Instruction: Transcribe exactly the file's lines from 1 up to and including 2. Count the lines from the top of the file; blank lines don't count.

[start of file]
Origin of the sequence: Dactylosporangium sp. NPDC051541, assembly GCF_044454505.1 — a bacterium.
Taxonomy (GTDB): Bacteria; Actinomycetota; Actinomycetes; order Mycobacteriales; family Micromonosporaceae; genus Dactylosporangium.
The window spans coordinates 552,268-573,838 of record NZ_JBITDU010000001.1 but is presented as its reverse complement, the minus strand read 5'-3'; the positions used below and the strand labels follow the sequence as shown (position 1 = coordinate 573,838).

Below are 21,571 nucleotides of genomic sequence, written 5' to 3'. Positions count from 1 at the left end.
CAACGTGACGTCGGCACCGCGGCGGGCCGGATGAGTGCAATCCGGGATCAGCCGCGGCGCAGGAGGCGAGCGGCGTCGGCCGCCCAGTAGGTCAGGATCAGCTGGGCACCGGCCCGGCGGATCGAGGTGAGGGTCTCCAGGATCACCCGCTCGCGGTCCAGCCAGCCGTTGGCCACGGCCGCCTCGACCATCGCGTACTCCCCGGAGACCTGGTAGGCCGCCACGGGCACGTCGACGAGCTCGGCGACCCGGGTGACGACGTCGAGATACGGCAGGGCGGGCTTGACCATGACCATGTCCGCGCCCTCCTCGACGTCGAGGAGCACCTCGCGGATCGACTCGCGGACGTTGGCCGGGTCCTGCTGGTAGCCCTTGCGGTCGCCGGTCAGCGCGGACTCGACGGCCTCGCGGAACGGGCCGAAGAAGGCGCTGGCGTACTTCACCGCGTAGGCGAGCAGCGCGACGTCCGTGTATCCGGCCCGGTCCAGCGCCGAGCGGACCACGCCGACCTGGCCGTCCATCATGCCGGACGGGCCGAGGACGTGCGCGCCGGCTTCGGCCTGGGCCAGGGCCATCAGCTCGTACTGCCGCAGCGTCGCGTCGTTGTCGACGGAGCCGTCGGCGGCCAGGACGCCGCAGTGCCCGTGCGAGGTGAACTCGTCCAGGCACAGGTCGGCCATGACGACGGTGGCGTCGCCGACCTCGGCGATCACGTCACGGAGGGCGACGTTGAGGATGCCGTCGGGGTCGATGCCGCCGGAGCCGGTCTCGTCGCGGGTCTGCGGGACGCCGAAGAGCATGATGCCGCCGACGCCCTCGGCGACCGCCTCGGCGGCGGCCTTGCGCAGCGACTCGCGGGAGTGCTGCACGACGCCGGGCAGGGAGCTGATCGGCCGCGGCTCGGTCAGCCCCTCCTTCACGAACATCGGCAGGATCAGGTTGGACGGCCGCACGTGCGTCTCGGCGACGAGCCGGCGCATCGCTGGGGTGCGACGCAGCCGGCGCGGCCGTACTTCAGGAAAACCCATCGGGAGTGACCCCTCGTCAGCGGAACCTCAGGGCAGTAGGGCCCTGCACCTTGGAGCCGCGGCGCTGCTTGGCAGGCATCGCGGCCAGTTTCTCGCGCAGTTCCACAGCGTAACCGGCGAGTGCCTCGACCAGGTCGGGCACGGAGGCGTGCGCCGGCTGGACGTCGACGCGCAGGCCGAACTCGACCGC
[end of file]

Origin of the sequence: Dactylosporangium sp. NPDC051541, assembly GCF_044454505.1 — a bacterium.
Taxonomy (GTDB): Bacteria; Actinomycetota; Actinomycetes; order Mycobacteriales; family Micromonosporaceae; genus Dactylosporangium.